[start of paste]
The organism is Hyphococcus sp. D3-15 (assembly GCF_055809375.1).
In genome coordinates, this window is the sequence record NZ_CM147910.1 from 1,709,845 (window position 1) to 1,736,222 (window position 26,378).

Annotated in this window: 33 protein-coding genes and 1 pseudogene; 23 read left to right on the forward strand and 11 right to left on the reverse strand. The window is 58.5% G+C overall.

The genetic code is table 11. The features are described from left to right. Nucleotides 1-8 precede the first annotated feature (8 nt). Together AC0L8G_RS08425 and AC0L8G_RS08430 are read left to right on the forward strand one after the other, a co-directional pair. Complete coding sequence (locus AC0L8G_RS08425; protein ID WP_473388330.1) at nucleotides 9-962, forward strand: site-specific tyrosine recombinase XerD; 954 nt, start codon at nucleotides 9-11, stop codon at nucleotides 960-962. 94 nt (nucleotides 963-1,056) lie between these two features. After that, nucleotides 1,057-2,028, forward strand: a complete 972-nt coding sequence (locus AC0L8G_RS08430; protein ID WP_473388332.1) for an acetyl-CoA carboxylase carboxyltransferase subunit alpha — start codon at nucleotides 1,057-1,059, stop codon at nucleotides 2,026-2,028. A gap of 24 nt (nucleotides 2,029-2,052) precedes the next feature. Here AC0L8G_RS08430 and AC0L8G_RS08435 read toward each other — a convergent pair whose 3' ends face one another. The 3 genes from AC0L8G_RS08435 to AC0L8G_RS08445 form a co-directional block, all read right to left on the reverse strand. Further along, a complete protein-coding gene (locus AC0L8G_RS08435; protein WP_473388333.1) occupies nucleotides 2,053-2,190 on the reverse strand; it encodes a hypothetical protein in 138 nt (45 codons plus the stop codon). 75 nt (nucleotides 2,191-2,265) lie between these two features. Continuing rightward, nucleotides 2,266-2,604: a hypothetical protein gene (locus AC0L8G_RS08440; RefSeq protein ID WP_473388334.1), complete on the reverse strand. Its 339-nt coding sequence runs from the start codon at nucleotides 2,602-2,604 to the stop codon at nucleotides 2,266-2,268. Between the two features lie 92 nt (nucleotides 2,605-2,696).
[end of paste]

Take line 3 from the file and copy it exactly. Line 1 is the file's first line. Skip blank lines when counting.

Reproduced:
Annotated in this window: 33 protein-coding genes and 1 pseudogene; 23 read left to right on the forward strand and 11 right to left on the reverse strand. The window is 58.5% G+C overall.